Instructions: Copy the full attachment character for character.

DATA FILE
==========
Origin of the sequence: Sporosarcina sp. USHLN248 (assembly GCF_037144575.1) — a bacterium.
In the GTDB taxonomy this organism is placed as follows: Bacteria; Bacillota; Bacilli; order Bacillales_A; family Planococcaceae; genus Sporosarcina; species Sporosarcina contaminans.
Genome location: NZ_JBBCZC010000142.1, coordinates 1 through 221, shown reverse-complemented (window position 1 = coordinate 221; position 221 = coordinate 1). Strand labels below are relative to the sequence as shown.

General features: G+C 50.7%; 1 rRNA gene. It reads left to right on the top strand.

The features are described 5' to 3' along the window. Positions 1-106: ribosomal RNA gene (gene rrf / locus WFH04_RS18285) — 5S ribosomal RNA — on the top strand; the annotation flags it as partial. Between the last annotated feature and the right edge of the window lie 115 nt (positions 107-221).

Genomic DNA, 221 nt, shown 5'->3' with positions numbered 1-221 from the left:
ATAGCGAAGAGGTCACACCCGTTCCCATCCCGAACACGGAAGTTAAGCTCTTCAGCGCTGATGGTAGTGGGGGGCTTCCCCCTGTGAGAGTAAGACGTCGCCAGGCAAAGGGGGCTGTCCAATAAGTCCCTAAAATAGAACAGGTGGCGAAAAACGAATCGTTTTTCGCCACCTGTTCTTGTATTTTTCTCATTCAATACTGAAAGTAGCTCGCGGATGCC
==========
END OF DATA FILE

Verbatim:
Origin of the sequence: Sporosarcina sp. USHLN248 (assembly GCF_037144575.1) — a bacterium.
In the GTDB taxonomy this organism is placed as follows: Bacteria; Bacillota; Bacilli; order Bacillales_A; family Planococcaceae; genus Sporosarcina; species Sporosarcina contaminans.
Genome location: NZ_JBBCZC010000142.1, coordinates 1 through 221, shown reverse-complemented (window position 1 = coordinate 221; position 221 = coordinate 1). Strand labels below are relative to the sequence as shown.

General features: G+C 50.7%; 1 rRNA gene. It reads left to right on the top strand.

The features are described 5' to 3' along the window. Positions 1-106: ribosomal RNA gene (gene rrf / locus WFH04_RS18285) — 5S ribosomal RNA — on the top strand; the annotation flags it as partial. Between the last annotated feature and the right edge of the window lie 115 nt (positions 107-221).

Genomic DNA, 221 nt, shown 5'->3' with positions numbered 1-221 from the left:
ATAGCGAAGAGGTCACACCCGTTCCCATCCCGAACACGGAAGTTAAGCTCTTCAGCGCTGATGGTAGTGGGGGGCTTCCCCCTGTGAGAGTAAGACGTCGCCAGGCAAAGGGGGCTGTCCAATAAGTCCCTAAAATAGAACAGGTGGCGAAAAACGAATCGTTTTTCGCCACCTGTTCTTGTATTTTTCTCATTCAATACTGAAAGTAGCTCGCGGATGCC